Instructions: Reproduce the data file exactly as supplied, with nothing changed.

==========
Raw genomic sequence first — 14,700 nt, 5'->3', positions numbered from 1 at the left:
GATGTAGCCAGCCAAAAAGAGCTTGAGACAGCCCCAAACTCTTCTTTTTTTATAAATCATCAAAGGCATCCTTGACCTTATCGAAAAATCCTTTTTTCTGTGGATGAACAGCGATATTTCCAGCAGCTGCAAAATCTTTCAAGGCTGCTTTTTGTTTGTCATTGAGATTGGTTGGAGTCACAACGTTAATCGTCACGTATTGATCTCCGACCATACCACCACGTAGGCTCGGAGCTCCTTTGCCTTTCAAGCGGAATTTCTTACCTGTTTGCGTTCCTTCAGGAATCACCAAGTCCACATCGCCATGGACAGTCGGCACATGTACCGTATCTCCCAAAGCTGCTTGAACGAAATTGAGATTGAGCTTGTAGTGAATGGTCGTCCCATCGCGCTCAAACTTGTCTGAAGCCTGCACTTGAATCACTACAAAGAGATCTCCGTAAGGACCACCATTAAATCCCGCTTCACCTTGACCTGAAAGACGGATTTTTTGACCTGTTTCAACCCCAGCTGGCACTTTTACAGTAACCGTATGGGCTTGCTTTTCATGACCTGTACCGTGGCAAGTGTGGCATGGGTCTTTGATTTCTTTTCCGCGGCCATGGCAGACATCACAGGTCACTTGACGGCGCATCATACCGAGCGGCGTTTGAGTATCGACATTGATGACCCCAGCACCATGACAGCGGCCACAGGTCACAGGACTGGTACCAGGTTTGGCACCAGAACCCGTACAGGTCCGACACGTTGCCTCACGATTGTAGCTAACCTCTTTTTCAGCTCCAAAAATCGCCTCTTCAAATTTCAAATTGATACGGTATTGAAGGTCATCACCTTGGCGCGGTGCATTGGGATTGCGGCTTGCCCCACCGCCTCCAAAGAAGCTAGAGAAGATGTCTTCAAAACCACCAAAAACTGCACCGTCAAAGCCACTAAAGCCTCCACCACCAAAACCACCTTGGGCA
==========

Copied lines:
Raw genomic sequence first — 14,700 nt, 5'->3', positions numbered from 1 at the left:
GATGTAGCCAGCCAAAAAGAGCTTGAGACAGCCCCAAACTCTTCTTTTTTTATAAATCATCAAAGGCATCCTTGACCTTATCGAAAAATCCTTTTTTCTGTGGATGAACAGCGATATTTCCAGCAGCTGCAAAATCTTTCAAGGCTGCTTTTTGTTTGTCATTGAGATTGGTTGGAGTCACAACGTTAATCGTCACGTATTGATCTCCGACCATACCACCACGTAGGCTCGGAGCTCCTTTGCCTTTCAAGCGGAATTTCTTACCTGTTTGCGTTCCTTCAGGAATCACCAAGTCCACATCGCCATGGACAGTCGGCACATGTACCGTATCTCCCAAAGCTGCTTGAACGAAATTGAGATTGAGCTTGTAGTGAATGGTCGTCCCATCGCGCTCAAACTTGTCTGAAGCCTGCACTTGAATCACTACAAAGAGATCTCCGTAAGGACCACCATTAAATCCCGCTTCACCTTGACCTGAAAGACGGATTTTTTGACCTGTTTCAACCCCAGCTGGCACTTTTACAGTAACCGTATGGGCTTGCTTTTCATGACCTGTACCGTGGCAAGTGTGGCATGGGTCTTTGATTTCTTTTCCGCGGCCATGGCAGACATCACAGGTCACTTGACGGCGCATCATACCGAGCGGCGTTTGAGTATCGACATTGATGACCCCAGCACCATGACAGCGGCCACAGGTCACAGGACTGGTACCAGGTTTGGCACCAGAACCCGTACAGGTCCGACACGTTGCCTCACGATTGTAGCTAACCTCTTTTTCAGCTCCAAAAATCGCCTCTTCAAATTTCAAATTGATACGGTATTGAAGGTCATCACCTTGGCGCGGTGCATTGGGATTGCGGCTTGCCCCACCGCCTCCAAAGAAGCTAGAGAAGATGTCTTCAAAACCACCAAAAACTGCACCGTCAAAGCCACTAAAGCCTCCACCACCAAAACCACCTTGGGCA